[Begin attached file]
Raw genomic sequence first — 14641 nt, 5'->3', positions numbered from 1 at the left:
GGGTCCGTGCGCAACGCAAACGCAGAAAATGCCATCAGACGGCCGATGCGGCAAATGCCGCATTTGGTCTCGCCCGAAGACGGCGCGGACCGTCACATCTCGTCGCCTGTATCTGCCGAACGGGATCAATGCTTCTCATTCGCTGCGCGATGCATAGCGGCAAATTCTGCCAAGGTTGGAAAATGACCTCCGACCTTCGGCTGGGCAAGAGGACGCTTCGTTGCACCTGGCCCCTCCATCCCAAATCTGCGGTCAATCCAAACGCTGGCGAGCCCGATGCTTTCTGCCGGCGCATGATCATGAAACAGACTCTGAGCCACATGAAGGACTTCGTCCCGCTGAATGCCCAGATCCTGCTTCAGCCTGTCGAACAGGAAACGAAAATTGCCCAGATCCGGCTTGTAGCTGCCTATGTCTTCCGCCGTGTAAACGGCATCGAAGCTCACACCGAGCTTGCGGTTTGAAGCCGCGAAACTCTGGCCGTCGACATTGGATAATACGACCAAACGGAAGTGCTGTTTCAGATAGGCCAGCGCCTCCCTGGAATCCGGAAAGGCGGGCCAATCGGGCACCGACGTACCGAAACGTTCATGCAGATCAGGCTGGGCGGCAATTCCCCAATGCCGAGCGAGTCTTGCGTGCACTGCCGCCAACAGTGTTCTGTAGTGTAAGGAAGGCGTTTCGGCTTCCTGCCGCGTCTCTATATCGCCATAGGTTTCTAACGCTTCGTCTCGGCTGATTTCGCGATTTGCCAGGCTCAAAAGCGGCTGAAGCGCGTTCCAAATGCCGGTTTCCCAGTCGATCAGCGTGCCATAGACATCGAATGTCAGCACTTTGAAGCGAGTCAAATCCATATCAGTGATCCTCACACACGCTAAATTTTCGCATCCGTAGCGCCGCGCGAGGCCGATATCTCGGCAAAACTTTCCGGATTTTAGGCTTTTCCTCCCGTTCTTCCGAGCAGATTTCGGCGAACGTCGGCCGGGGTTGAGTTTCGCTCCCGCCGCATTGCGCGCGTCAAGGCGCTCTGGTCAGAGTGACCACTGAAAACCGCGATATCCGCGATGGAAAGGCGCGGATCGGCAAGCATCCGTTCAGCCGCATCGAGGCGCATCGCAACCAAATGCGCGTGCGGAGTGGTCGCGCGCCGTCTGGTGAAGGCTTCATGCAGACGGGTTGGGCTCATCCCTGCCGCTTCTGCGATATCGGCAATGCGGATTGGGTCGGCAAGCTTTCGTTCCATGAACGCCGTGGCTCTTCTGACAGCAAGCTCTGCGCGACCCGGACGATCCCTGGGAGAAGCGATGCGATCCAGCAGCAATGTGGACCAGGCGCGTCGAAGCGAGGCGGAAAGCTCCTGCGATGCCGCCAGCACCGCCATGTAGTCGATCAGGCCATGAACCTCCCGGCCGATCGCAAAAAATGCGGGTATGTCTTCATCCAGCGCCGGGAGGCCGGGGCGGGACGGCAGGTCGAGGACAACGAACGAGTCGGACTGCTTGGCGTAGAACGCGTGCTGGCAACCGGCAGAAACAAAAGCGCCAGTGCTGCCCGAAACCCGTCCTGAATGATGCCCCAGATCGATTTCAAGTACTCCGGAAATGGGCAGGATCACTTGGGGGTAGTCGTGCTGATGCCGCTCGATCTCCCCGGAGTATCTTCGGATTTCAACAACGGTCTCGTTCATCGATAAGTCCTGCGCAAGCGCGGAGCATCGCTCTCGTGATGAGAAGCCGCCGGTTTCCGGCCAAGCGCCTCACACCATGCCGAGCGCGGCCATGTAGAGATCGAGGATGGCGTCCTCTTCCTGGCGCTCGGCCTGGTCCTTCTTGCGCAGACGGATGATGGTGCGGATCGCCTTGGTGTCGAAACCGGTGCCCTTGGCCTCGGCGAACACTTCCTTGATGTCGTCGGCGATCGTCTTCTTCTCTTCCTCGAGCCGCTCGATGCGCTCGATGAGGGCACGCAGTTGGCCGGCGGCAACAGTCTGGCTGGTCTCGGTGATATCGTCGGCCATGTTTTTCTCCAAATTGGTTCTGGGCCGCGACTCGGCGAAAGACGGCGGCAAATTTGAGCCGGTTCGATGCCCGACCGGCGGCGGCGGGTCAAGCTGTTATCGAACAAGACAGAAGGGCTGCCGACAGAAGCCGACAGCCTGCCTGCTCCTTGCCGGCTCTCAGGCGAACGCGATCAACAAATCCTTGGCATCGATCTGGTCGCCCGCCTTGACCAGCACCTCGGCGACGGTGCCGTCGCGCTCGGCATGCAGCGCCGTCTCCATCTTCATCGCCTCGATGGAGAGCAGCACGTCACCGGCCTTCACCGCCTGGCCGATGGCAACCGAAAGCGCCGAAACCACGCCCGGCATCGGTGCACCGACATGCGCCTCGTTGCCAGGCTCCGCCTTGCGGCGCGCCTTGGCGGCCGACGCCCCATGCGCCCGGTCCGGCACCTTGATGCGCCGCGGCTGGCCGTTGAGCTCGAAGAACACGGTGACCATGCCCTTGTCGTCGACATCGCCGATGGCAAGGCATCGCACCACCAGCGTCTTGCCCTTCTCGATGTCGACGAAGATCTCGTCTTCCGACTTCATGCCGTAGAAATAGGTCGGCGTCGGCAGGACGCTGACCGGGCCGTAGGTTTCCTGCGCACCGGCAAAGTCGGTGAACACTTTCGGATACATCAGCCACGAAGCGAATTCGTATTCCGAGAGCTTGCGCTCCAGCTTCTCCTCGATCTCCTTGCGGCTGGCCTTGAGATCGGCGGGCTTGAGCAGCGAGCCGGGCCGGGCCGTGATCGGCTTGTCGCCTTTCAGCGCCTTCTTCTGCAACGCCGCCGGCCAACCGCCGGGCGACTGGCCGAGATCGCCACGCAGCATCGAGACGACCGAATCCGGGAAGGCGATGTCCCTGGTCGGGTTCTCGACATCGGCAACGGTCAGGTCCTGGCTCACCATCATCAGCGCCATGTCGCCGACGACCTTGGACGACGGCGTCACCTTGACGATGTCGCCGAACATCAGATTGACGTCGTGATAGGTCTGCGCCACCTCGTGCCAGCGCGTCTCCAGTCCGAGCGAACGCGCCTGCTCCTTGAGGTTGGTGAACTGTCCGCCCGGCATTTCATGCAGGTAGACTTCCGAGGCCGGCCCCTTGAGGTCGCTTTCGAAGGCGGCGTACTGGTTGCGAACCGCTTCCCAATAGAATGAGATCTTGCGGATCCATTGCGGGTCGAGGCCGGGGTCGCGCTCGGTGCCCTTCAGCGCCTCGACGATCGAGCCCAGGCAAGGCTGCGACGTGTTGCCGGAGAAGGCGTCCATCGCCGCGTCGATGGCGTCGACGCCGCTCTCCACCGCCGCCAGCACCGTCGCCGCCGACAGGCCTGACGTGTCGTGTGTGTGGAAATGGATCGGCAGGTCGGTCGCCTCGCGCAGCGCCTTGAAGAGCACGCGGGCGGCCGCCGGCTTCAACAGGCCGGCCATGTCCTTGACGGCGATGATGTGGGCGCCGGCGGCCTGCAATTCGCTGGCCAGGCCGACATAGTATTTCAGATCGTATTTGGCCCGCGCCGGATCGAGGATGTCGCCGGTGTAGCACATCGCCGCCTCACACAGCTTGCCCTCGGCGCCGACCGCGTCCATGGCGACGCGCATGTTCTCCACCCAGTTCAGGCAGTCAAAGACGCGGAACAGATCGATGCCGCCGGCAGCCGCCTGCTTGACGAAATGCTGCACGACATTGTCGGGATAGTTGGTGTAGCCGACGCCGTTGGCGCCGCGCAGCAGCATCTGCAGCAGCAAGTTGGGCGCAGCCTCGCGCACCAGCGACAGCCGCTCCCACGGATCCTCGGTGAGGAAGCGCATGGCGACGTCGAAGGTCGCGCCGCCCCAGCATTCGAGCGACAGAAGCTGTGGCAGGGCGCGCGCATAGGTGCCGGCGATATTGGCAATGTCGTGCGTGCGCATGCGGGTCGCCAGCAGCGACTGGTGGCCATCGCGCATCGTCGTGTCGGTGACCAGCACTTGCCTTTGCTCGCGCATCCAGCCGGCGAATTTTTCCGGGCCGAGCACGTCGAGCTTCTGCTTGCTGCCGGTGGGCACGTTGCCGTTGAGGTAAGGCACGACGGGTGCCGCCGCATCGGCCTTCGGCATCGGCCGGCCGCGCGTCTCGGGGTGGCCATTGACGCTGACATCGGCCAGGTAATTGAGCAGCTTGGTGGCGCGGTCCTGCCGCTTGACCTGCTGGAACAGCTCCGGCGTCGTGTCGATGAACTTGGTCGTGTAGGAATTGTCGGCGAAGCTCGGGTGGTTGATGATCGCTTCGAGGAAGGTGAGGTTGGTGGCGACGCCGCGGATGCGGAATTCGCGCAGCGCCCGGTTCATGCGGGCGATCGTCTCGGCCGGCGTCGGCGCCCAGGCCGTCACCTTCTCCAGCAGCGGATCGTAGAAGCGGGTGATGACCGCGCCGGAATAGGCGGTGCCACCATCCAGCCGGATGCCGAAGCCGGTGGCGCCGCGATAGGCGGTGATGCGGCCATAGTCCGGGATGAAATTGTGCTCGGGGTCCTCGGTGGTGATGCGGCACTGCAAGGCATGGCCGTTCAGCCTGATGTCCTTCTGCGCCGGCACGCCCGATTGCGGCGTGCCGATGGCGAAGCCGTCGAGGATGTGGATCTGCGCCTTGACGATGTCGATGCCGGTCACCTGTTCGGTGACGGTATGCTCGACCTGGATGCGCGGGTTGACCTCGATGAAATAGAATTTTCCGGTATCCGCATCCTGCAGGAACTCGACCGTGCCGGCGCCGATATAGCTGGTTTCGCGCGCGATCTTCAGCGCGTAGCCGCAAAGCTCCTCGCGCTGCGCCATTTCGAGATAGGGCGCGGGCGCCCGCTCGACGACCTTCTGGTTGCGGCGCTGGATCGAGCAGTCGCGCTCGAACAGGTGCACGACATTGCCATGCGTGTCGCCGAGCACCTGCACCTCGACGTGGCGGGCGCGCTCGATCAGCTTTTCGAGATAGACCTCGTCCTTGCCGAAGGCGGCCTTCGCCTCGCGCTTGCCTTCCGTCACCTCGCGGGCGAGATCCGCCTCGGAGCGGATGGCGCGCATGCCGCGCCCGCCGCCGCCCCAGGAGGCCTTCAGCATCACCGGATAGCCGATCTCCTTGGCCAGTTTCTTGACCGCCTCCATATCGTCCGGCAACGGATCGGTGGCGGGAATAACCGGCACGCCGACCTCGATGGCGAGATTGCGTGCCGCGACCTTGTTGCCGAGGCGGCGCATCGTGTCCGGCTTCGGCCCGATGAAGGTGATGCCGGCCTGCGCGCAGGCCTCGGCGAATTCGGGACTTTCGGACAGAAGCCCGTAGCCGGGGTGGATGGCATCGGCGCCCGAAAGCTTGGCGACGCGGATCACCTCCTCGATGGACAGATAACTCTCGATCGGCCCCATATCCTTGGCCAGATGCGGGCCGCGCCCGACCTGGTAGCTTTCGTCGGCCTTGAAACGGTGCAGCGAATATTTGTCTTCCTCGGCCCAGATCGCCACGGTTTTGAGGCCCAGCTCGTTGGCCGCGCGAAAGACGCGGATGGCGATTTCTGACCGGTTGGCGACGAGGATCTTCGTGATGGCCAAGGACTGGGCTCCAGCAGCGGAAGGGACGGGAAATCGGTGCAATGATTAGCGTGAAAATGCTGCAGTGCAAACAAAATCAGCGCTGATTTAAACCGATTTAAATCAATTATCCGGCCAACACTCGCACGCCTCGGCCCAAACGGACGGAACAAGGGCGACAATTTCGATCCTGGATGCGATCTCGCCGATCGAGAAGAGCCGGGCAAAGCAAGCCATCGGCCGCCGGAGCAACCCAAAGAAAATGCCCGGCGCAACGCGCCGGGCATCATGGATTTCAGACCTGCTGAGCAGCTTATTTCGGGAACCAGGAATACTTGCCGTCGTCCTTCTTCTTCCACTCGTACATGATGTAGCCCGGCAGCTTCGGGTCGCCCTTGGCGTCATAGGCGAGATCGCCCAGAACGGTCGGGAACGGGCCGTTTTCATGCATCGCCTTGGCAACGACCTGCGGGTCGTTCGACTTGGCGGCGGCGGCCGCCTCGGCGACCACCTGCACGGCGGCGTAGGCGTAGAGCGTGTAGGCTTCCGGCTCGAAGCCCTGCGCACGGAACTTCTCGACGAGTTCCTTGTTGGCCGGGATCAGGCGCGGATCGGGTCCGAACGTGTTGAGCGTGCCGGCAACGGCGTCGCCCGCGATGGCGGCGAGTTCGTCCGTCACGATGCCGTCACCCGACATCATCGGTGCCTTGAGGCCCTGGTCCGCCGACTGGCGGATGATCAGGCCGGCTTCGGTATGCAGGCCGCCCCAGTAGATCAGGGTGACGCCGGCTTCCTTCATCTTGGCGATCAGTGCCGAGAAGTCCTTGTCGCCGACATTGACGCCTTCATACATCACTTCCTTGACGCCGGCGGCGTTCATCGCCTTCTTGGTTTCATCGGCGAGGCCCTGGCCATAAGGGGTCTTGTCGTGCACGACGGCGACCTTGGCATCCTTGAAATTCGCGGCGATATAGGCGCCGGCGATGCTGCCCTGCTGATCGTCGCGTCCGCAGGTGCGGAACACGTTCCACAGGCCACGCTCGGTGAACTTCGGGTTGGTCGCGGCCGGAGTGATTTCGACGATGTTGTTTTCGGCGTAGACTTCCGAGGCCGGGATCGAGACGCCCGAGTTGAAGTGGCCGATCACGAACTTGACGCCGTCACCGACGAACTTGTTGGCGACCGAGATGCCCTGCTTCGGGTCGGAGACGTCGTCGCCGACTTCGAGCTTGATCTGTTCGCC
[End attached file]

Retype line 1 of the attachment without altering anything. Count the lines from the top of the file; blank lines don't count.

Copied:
Raw genomic sequence first — 14641 nt, 5'->3', positions numbered from 1 at the left: